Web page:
He was flying to the writing-desk, but Aleck stopped him and put him back in his chair. She said:
"Don't lose your head so. WE mustn't subscribe till we've got the money; don't you know that?"
Sally's excitement went down a degree or two, but he was not wholly appeased.
"Why, Aleck, we'll HAVE it, you know—and so soon, too. He's probably out of his troubles before this; it's a hundred to nothing he's selecting his brimstone-shovel this very minute. Now, I think—"
Aleck shuddered, and said:
"How CAN you, Sally! Don't talk in that way, it is perfectly scandalous."
"Oh, well, make it a halo, if you like, I don't care for his outfit, I was only just talking. Can't you let a person talk?"
"But why should you WANT to talk in that dreadful way? How would you like to have people talk so about YOU, and you not cold yet?"
"Not likely to be, for ONE while, I reckon, if my last act was giving away money for the sake of doing somebody a harm with it. But never mind about Tilbury, Aleck, let's talk about something worldly. It does seem to me that that mine is the place for the whole thirty. What's the objection?"
"All the eggs in one basket—that's the objection."
"All right, if you say so. What about the other twenty? What do you mean to do with that?"
"There is no hurry; I am going to look around before I do anything with it."
"All right, if your mind's made up," signed Sally. He was deep in thought awhile, then he said:
"There'll be twenty thousand profit coming from the ten a year from now. We can spend that, can we, Aleck?"
Aleck shook her head.
"No, dear," she said, "it won't sell high till we've had the first semi-annual dividend. You can spend part of that."
"Shucks, only THAT—and a whole year to wait! Confound it, I—"
"Oh, do be patient! It might even be declared in three months—it's quite within the possibilities."
"Oh, jolly! oh, thanks!" and Sally jumped up and kissed his wife in gratitude. "It'll be three thousand—three whole thousand! how much of it can we spend, Aleck? Make it liberal!—do, dear, that's a good fellow."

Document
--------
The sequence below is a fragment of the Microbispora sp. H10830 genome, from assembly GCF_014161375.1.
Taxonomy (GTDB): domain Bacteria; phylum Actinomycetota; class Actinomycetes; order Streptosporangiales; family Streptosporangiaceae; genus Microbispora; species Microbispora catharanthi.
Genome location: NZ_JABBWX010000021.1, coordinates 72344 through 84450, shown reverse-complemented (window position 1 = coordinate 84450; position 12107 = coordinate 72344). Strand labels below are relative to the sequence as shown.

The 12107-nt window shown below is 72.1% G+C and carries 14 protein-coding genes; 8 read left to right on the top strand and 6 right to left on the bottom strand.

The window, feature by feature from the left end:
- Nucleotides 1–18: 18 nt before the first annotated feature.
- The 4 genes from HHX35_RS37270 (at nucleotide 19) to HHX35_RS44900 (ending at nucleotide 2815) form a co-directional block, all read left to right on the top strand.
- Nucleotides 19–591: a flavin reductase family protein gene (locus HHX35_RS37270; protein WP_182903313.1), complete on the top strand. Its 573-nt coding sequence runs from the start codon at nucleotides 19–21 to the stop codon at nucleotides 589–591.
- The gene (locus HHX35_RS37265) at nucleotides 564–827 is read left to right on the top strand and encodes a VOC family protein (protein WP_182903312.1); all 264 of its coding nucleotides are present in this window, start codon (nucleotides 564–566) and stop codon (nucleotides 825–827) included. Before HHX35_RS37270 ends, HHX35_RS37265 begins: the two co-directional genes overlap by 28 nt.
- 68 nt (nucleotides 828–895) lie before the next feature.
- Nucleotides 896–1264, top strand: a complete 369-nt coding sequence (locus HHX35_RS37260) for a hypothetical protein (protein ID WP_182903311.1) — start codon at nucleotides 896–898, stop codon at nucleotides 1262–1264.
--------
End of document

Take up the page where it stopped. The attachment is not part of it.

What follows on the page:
Aleck was pleased; so pleased that she yielded to the pressure and conceded a sum which her judgment told her was a foolish extravagance—a thousand dollars. Sally kissed her half a dozen times and even in that way could not express all his joy and thankfulness. This new access of gratitude and affection carried Aleck quite beyond the bounds of prudence, and before she could restrain herself she had made her darling another grant—a couple of thousand out of the fifty or sixty which she meant to clear within a year of the twenty which still remained of the bequest. The happy tears sprang to Sally's eyes, and he said:
"Oh, I want to hug you!" And he did it. Then he got his notes and sat down and began to check off, for first purchase, the luxuries which he should earliest wish to secure. "Horse—buggy—cutter—lap-robe—patent-leathers—dog—plug-hat— church-pew—stem-winder—new teeth—SAY, Aleck!"
"Ciphering away, aren't you? That's right. Have you got the twenty thousand invested yet?"
"No, there's no hurry about that; I must look around first, and think."
"But you are ciphering; what's it about?"
"Why, I have to find work for the thirty thousand that comes out of the coal, haven't I?"
"Scott, what a head! I never thought of that. How are you getting along? Where have you arrived?"
"Not very far—two years or three. I've turned it over twice; once in oil and once in wheat."
"Why, Aleck, it's splendid! How does it aggregate?"
"I think—well, to be on the safe side, about a hundred and eighty thousand clear, though it will probably be more."
"My! isn't it wonderful? By gracious! luck has come our way at last, after all the hard sledding, Aleck!"
"I'm going to cash in a whole three hundred on the missionaries—what real right have we care for expenses!"
"You couldn't do a nobler thing, dear; and it's just like your generous nature, you unselfish boy."
The praise made Sally poignantly happy, but he was fair and just enough to say it was rightfully due to Aleck rather than to himself, since but for her he should never have had the money.
Then they went up to bed, and in their delirium of bliss they forgot and left the candle burning in the parlor. They did not remember until they were undressed; then Sally was for letting it burn; he said they could afford it, if it was a thousand. But Aleck went down and put it out.
A good job, too; for on her way back she hit on a scheme that would turn the hundred and eighty thousand into half a million before it had had time to get cold.